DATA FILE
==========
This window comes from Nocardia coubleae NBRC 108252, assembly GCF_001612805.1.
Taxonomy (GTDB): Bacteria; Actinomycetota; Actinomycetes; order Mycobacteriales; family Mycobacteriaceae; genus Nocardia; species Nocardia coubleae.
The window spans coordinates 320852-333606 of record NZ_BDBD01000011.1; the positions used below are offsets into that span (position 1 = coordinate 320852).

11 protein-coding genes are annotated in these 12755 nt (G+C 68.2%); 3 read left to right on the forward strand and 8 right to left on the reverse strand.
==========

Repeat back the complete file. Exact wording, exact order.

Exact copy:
This window comes from Nocardia coubleae NBRC 108252, assembly GCF_001612805.1.
Taxonomy (GTDB): Bacteria; Actinomycetota; Actinomycetes; order Mycobacteriales; family Mycobacteriaceae; genus Nocardia; species Nocardia coubleae.
The window spans coordinates 320852-333606 of record NZ_BDBD01000011.1; the positions used below are offsets into that span (position 1 = coordinate 320852).

11 protein-coding genes are annotated in these 12755 nt (G+C 68.2%); 3 read left to right on the forward strand and 8 right to left on the reverse strand.